Nevada's Work Force Still Heavily Impacted By COVID-19
SCOTT SIMON, HOST:
Jose Lopez has spent most of his career behind a bar, serving drinks to customers from all over the country.
JOSE LOPEZ: Being a bartender is the greatest thing. If you like what you do and you put so much into it, it is the best job out there.
SIMON: He worked at Main Street Station, a casino on the Las Vegas Strip, for 23 years.
LOPEZ: Main Street Station's one of those casinos who - everybody is so warm with the customers. And it's like a family. Everybody knows everybody. And when we see a customer we haven't seen before, we're trying to know him. And those people come back again. The Hawaiians are the primary customers that we have on Main Street - that we used to have on Main Street - and not only the Hawaiians, but - 'cause when you create that connection with a customer, they come from all over the country, to be honest, from Boston, from Massachusetts, from Michigan, from Ohio. So that's one of the things that I love the most I'm missing right now.
SIMON: Casinos, hotels and restaurants shut down in Las Vegas in March last year as much of the country went under stay-at-home orders. No tourists, no business. And a few months later, Jose Lopez was laid off.
LOPEZ: Oh, my God. At the beginning of the pandemic, you don't sleep much because you're not used to this, and you don't know what's going to happen. And it drains you every day. You get a text like - and the noise of the phone, and you wait. You hope that that be the company who is calling you. I used to plan my vacations every six months or year and go someplace else. This is not the case now. We just get this little money from the unemployment, pay the bills, try to squeeze every dollar you have and go on with your life every day.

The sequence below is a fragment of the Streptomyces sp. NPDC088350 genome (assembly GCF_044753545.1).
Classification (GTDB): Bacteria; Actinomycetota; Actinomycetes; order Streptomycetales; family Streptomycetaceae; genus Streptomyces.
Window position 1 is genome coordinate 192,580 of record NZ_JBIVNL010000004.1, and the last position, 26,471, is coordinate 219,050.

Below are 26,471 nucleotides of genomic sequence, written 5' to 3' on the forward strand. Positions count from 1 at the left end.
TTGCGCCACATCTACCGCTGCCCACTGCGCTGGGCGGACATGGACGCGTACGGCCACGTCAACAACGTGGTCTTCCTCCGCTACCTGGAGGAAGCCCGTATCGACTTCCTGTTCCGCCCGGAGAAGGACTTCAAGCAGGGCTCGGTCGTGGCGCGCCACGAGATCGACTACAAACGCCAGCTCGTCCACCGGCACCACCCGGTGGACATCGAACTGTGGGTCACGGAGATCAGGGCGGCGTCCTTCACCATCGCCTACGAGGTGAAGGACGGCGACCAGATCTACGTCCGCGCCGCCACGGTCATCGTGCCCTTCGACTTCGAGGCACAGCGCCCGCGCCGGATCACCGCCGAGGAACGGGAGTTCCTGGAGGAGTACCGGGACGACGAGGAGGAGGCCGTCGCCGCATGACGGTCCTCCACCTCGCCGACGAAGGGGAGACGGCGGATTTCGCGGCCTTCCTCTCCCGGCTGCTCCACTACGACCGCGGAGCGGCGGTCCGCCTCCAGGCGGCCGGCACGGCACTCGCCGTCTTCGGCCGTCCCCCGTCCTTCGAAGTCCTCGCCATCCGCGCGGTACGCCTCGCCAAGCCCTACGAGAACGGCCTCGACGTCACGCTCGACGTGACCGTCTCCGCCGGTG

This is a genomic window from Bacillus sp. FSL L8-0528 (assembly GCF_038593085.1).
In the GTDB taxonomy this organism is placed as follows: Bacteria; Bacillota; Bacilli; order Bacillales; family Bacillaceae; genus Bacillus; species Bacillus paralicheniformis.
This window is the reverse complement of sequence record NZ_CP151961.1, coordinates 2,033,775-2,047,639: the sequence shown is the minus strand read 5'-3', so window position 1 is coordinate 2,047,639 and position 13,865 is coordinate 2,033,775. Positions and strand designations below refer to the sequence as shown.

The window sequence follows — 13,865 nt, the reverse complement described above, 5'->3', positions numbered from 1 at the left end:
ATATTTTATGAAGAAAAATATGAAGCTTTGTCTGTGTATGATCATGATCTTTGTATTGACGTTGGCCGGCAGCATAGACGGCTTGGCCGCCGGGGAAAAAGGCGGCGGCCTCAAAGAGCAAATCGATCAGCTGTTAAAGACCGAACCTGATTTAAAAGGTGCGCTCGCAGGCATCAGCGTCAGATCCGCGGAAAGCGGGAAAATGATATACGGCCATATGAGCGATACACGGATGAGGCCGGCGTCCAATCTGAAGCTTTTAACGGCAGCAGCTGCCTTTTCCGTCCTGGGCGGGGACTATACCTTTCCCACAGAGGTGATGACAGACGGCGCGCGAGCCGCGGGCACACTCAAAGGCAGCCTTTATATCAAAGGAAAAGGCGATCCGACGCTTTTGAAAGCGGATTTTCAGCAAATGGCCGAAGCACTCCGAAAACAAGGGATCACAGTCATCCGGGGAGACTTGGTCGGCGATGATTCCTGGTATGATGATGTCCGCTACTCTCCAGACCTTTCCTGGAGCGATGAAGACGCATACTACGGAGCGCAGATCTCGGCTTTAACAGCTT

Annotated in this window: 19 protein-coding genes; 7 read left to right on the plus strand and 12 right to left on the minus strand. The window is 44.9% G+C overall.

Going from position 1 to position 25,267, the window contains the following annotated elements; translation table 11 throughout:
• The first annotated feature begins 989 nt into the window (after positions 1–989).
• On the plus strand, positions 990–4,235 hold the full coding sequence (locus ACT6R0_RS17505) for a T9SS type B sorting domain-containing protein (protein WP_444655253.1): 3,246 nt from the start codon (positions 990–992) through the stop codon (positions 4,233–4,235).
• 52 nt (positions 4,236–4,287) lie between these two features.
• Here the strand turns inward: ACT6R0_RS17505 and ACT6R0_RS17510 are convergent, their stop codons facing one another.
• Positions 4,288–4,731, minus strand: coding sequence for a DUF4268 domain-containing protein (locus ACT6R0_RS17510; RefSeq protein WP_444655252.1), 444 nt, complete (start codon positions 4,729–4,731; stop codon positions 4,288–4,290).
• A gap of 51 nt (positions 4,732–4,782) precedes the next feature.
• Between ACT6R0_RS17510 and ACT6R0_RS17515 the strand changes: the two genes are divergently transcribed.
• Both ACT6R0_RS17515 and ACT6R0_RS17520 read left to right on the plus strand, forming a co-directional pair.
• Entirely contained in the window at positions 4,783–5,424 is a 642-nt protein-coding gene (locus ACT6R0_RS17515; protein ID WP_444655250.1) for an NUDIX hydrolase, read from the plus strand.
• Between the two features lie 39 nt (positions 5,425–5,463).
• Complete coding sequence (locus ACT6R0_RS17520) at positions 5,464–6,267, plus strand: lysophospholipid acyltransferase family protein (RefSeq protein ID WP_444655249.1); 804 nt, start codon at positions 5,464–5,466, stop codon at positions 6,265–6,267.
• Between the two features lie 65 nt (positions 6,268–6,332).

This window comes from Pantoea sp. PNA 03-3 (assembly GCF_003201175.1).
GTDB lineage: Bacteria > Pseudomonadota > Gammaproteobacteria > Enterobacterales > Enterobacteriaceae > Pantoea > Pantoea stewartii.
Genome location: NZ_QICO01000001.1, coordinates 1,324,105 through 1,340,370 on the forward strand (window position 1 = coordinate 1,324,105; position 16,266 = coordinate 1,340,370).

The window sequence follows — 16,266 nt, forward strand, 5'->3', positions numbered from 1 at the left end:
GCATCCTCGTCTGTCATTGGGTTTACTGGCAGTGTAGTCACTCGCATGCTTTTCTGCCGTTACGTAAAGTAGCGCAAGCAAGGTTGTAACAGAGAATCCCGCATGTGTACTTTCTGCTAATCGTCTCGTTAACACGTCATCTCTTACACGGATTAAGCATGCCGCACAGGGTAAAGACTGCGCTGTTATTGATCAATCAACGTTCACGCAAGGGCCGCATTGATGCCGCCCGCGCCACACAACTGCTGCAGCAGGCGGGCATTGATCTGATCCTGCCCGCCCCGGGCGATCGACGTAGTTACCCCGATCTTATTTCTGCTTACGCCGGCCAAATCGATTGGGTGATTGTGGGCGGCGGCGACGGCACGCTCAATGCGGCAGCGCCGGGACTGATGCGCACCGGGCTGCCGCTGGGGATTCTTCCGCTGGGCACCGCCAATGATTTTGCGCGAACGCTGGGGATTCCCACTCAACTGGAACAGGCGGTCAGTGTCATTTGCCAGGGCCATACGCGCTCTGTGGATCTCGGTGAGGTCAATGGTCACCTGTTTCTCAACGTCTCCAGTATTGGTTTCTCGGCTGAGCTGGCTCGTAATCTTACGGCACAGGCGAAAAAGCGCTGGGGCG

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SIMON: Some casinos have reopened with limited capacity, but Main Street Station is still closed. It's not clear when it may reopen. Jose Lopez continues to wait. He's gotten some help from the Culinary Union, which has provided some meals. Nearly half of their workers, who are mostly Latino and immigrants, are in a similar situation - without work, anxious and hurting. Jose Lopez has been looking for another bartending job, but he's 59. He wouldn't have seniority at a new place.
LOPEZ: It will take me years to come back and have the quality of shift that I had before. I mean, I don't know anybody who will just jump out and go start anyplace else. I feel like I haven't done anything to - anything wrong to lose my job. It was a pandemic who come in. And I'm going to go now and leave my job there for somebody else? When you go to someplace else, it's so hard to start. They put you on the bottom of the list. And it takes you 10, 15, 30 years to become - get a good spot in bar.
SIMON: Nevada's workforce has lost more income than any other state. Unemployment rates there have been some of the highest in the country. One piece of legislation gives Nevada workers some hope. It's called the Right to Return bill and would require employers to offer laid-off workers their same jobs or a position similar to what they were doing before the pandemic struck. But that bill hasn't been scheduled for a vote. Meanwhile, Jose Lopez says he's ready to get behind the bar again as soon as possible and see his customers.
LOPEZ: I got vaccinated. I don't have a problem with a mask anymore. I think it's - we've been through this for a year. People know how to deal with this. I would go to work tomorrow if I had to. I hope to be back in Main Street because that's where I belong.
SIMON: Jose Lopez of Las Vegas.
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